Diminishing Marginal Returns Case Study

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Explain the impact the law of diminishing marginal returns has on both marginal cost and average total cost


Marginal cost is a total cost to the company to produce one more product. This cost changes depending on how many products the company aims to produce. Changes in production may increase or decrease the marginal cost due to the marginal cost including all costs such as materials, labour, infrastructure.

Marginal cost diagram has a U-shaped curve as a result of increasing and then decreasing marginal returns. It is caused by the law of diminishing marginal returns. The law affects both short-run production of the company as well the cost of the production. This results in a positively-sloped supply curve for profit-maximising
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First of all profits are uncertain, hence the companies cannot maximise their profits under the conditions of uncertainty. Secondly that theory assumes all managers and owners of the company have perfect knowledge about their expenses, costs and revenues. Firms do not have an accurate knowledge about the conditions under which they operate. And most importantly pursuing the profit maximisation strategy can be very risky to the company as the company may be attached only to one strategy and it may lose a lot of revenue when they do not take other strategies and aspects into consideration.

Marginal revenue-marginal cost perspective

If for each unit sold marginal profit is equal to marginal revenue minus marginal cost, then when the marginal revenue is bigger than marginal costs, marginal profit will be positive and hence the bigger quantity needs to be produced. When marginal revenue equals marginal cost at the output, marginal profit equals to zero and this quantity maximises the profit.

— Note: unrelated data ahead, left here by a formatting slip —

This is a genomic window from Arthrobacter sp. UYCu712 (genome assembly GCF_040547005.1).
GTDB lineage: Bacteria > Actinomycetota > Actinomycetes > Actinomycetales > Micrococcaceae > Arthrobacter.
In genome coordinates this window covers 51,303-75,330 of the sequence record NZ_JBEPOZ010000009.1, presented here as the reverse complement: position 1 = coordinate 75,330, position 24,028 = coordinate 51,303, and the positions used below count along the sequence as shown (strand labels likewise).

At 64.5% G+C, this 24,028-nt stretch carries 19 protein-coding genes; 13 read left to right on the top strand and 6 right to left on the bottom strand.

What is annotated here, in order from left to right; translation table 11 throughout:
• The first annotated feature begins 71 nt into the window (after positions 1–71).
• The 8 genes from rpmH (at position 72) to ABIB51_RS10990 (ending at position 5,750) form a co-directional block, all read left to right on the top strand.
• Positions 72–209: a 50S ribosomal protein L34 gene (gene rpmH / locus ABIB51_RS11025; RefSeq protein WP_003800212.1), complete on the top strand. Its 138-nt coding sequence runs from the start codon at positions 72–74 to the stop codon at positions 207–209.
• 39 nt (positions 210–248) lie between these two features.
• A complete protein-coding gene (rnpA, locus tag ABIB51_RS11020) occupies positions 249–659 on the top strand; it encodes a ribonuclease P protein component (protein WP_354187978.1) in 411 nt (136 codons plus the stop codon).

4. Characteristics of oligopoly and price and output behaviour of the large UK energy
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Importance of advertising and selling costs which plays a significant role in the oligopolistic market structure. It is due to the companies aiming to maximise profits and market share which moves them towards aggressive advertisement to combat competition.
3. Group behaviour which states that due to the small number of companies, oligopolistic firms are interdependent as they are in the group. They do not behave in such a way to maximise profits and compete against each other due to saturated market.
4. Indeterminateness of demand curve which is a direct result of interdependence. It creates uncertainty for all the companies as under oligopoly no firm can predict the result of its price policy. As a result, the demand curve facing oligopolistic firm losses its determinateness.
5. Elements of monopoly are also present in oligopolistic companies as each firm controls a large piece of the market by producing a specific product. In this case they act like monopolistic companies.
6. There is also an existence of price rigidity in the oligopolistic companies. If any company changes their pricing policy it automatically affects other firms too. Once one company cuts its prices the rivals will follow and cut their prices too. The net result will be price finite or price-rigidity in the oligopolistic

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